Amazon Launches Docker Container Service and 'AWS Lambda'
Amazon Web Services (AWS) Inc. unveiled the Amazon EC2 Container Service (ECS) with Docker support on Thursday.
Werner Vogels, AWS chief technology officer, delivered the announcement during Thursday's keynote at the AWS re:Invent conference, taking place this week in Las Vegas. Vogels described the new ECS as a "highly scalable, high-performance management service" for Docker containers. It will enable users to launch and terminate containers to clusters in EC2 instances, and promises to improve resource efficiency and scheduling, he said.
AWS evangelist Jeff Barr provided more information about ECS in a blog post Thursday. "This service will make it easy for you for run any number of Docker containers across a managed cluster of Amazon Elastic Compute Cloud (EC2) instances using powerful APIs and other tools," he wrote. "You do not have to install cluster management software, purchase and maintain the cluster hardware, or match your hardware inventory to your software needs when you use ECS. You simply launch some instances in a cluster, define some tasks, and start them. ECS is built around a scalable, fault-tolerant, multi-tenant base that takes care of all of the details of cluster management on your behalf."
The EC2 Container Service is currently available as a preview. It is free to use, though users will still have to pay for their EC2 resources. Those interested can register for the preview here.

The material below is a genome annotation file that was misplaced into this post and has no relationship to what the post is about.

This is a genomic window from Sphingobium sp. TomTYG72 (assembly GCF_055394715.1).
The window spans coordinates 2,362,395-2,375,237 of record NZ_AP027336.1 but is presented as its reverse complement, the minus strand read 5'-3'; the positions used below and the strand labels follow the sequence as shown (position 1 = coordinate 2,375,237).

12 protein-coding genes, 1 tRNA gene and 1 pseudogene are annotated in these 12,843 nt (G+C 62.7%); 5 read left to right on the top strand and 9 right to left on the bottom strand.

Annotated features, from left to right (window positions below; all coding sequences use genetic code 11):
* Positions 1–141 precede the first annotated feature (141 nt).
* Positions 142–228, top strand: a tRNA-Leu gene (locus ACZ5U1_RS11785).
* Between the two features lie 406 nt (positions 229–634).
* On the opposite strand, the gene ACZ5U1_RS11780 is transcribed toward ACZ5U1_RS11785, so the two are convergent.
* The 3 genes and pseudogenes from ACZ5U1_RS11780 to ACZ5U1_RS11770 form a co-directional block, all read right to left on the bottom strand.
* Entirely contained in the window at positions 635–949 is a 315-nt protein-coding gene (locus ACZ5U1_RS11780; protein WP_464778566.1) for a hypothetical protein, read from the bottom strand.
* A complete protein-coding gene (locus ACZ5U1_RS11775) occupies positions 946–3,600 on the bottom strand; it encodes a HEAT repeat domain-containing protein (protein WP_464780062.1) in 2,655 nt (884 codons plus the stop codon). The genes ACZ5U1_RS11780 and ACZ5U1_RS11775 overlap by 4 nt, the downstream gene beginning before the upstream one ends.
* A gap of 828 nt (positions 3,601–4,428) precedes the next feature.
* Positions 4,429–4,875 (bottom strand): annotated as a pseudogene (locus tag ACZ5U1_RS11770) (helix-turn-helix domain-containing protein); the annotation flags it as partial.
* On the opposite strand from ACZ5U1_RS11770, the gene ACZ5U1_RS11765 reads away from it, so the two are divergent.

The company also launched a preview of AWS Lambda, a new, event-driven, cloud-based application management service.
"With Lambda, you simply create a Lambda function, give it permission to access specific AWS resources, and then connect the function to your AWS resources," Barr explained in a blog post about the service. "Lambda will automatically run code in response to modifications to objects uploaded to Amazon Simple Storage Service (S3) buckets, messages arriving in Amazon Kinesis streams, or table updates in Amazon DynamoDB."
Both Barr and Vogels touted Lambda's ease of use. The service runs automatically without the need to provision code, Vogels said during the keynote, while Barr called it a "zero-administration compute platform."
Lambda reacts to events from other AWS services, including DynamoDB, Kinesis and S3. Barr said in his blog that integration with more AWS services is in the works. Pricing for Lambda depends on the number of requests and the duration of compute time. The first 1 million requests each month are free, but every million thereafter will cost $0.20. Compute time is charged for every 100 milliseconds. However, a free tier is also available for up to 1 million requests and 3.2 million seconds of compute time each month.
The Lambda preview (registration here) is available out of AWS datacenters in Ireland, Oregon and Northern Virginia.
Vogels shared a few other improvements to existing AWS services to cap off his keynote address:
- AWS is introducing its fastest EC2 instance -- C4. The new instance is based on the Intel Haswell processor.
- There are also two new Elastic Block Store (EBS) volumes. General Purpose (SSD) supports up to 16TB of storage, 10,000 baseline IOPS and maximum throughput of 160Mbps. Provisioned IOPS (SSD) supports up to 16TB of storage, 20,000 IOPS and 320Mbps throughput.
Gladys Rama (@GladysRama3) is the editor of Redmondmag.com, RCPmag.com and AWSInsider.net, and the editorial director of Converge360.